With the help of generous support from Muse Art and Design, our local independently owned art supply store, I’ve spent the last year exploring color in traditional media – acrylic, oil, watercolor and gouache paint, ink, colored pencil and pastel.
As a result, I am now offering a workshop on making color scales in all media. The first of these fun classes – Color Scales for Artists – will be Friday, November 21st with the Oregon Society of Artists. This workshop is a companion class to Rene Eisenbart’s “Color Mixing Demystified” workshop at OSA on November 14th.
Exploring the properties of colors and pigments as a separate activity from painting itself can save time and money. Making color scales can answer all sorts of color questions and can be an enjoyable and inspiring activity. Once you get a system in place, the process is quick, easy, painless and fun!
Participants will leave with a huge amount of experience under their belt, templates for making additional scales, and the beginnings of a collection of invaluable references for choosing and mixing any color they want.
If you’ve always thought about doing color studies but could never quite get started, this workshop is for you!
Bring the paint medium of your choice (oils, acrylics, watercolors, or gouache) in a variety of colors, including at least three colors that you use frequently or that you’d like to explore. The templates and tools will be provided.
We will be exploring three types of color scales:
Test Mixing Scales
Test mixing is recommended anytime you pick up new colors or materials. A few quick and loose color scales to white, water, or any clear medium can provide invaluable information about the tinting strength, opacity and bias of a new color as well as give you an immediate feel for how it handles. Bring your favorite colors to test – or new colors to try out.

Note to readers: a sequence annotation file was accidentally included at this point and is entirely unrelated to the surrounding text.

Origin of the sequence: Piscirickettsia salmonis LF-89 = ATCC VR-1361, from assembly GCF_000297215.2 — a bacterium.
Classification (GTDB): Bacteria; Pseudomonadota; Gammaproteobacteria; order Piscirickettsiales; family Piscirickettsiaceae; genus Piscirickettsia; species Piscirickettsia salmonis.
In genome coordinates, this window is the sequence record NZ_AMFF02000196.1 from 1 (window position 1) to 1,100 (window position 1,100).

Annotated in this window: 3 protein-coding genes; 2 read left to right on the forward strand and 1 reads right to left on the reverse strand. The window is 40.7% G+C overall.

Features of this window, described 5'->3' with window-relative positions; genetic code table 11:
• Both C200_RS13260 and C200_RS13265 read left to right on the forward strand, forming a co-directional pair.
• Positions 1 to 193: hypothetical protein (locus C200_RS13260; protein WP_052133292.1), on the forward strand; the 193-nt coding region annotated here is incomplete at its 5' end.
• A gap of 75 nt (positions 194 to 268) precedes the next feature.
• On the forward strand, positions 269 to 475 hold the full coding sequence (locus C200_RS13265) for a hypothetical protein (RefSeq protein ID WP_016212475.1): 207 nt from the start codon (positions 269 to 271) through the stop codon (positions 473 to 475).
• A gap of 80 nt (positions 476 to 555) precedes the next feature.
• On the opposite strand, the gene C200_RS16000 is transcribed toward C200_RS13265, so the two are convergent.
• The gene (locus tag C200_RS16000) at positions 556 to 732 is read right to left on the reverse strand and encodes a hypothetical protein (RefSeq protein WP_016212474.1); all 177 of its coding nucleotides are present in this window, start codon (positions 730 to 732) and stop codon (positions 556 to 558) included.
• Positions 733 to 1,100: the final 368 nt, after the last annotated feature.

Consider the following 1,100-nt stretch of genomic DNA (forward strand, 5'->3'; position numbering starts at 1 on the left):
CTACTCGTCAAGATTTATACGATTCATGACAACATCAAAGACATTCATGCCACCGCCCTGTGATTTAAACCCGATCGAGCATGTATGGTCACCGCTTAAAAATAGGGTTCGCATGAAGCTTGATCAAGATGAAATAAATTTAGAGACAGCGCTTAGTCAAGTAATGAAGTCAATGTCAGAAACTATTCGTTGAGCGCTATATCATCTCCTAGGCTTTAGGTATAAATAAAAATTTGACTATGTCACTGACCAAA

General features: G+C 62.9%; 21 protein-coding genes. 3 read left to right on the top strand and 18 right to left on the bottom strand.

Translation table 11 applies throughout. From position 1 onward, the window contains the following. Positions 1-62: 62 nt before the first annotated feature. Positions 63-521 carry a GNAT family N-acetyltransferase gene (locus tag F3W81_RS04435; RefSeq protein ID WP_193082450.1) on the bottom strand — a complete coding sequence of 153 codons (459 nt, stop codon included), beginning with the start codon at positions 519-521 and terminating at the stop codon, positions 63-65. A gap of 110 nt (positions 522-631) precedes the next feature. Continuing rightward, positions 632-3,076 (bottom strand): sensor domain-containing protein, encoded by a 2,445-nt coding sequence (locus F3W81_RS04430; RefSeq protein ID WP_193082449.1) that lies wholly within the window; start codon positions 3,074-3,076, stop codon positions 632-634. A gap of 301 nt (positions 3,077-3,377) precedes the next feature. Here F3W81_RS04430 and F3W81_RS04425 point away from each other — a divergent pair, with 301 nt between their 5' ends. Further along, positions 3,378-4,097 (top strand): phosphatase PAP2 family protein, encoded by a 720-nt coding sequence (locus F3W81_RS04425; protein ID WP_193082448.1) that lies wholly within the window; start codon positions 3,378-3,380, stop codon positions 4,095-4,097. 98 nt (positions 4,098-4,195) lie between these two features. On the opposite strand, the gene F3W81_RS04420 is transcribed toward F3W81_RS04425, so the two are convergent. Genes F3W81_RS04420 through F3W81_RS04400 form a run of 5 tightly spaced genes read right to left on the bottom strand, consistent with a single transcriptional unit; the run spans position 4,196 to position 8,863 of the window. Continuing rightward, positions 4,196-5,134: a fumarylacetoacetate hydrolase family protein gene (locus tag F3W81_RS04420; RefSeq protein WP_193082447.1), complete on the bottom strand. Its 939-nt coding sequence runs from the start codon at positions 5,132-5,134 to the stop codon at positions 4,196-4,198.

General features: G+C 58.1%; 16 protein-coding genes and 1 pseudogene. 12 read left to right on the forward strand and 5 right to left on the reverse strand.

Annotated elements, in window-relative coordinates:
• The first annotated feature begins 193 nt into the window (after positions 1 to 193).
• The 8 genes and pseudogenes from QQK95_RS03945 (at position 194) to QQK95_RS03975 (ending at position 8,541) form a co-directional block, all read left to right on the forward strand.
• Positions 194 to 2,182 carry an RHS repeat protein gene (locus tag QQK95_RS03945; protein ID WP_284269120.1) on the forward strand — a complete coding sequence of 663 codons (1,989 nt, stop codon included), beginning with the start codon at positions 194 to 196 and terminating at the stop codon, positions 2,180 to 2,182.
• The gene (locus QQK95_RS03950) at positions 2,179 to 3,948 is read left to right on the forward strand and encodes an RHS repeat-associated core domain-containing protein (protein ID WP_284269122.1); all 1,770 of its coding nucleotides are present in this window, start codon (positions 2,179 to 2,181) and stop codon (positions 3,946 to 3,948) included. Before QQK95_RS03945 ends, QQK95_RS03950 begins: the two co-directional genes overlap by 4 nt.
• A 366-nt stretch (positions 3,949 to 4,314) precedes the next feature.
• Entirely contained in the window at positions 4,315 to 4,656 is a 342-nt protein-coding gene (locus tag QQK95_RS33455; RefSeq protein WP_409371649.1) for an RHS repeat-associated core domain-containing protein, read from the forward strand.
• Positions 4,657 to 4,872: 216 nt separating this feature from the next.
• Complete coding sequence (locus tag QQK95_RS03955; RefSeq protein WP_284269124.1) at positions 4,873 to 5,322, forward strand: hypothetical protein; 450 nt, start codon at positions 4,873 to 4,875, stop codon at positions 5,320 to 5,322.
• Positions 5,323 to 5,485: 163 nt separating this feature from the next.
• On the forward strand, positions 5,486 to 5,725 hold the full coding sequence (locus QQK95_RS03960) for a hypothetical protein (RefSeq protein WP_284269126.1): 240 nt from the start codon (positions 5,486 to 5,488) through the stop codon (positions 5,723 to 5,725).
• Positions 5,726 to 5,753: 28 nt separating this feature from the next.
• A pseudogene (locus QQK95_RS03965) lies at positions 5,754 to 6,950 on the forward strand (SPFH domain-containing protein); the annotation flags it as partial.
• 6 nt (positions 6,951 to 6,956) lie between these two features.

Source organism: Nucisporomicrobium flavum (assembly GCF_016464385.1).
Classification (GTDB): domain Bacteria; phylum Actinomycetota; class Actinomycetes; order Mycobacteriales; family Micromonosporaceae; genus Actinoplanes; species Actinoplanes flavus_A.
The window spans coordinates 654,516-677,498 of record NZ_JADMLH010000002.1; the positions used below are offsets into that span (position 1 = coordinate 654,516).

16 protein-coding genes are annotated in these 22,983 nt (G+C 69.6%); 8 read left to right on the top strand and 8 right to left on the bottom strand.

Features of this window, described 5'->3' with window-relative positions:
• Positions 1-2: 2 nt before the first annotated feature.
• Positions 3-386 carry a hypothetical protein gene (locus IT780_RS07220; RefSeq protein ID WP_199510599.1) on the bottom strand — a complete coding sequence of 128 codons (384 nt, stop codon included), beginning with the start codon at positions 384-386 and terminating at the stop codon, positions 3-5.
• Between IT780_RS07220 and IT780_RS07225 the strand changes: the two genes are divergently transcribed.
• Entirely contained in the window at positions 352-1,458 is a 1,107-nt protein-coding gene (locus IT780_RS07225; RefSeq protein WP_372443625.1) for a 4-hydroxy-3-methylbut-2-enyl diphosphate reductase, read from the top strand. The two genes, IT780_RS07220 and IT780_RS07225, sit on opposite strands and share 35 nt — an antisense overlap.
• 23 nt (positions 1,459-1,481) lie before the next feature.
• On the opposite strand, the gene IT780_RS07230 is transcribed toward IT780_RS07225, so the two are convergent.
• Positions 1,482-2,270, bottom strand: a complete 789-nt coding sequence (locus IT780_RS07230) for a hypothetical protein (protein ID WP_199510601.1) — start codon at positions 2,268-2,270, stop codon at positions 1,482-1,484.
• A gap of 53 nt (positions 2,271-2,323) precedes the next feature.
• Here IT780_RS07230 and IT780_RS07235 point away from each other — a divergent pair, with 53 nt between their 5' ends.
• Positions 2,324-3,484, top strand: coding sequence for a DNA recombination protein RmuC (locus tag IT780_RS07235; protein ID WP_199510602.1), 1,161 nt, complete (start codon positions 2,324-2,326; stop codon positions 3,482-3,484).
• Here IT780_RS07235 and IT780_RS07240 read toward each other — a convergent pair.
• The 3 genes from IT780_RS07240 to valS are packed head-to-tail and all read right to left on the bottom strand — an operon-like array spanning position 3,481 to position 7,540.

Color Chart Scales
Mixing every color on your palette to all the other colors is a standard color mixing exercise. The best way to do this is with color scales instead of the standard grid or matrix. Not only will you be able to see more colors than just the half-to-half mix, you can continue to add to your collection every time you pick up new colors.
These color chart scales are designed to be connected into a fan deck that spreads out to show all the colors and their tints. Bring four colors to practice mixing to each other.
Base Mixing or Limited Palette Scales
Color scales are a simple way to map the gamut (or range) of colors possible using just three colors. The Maggio Mixing Map is a triangular chart that starts with five base colors between the blue/cyan and the red/magenta corners.
After the base colors are mixed, a series of five vertical color scales are mixed from the base colors to yellow. The result is a visually balanced chart that includes higher saturation colors on the outside of the triangle and lower saturation colors on the inside. All of the colors can also be tinted if time permits.
A $10 discount for this workshop is available to registered participants in Rene Eisenbarts “Color Demystified” Workshop at OSA on November 14. Please call Muse Art and Design at 503.231.8704 for the discount code.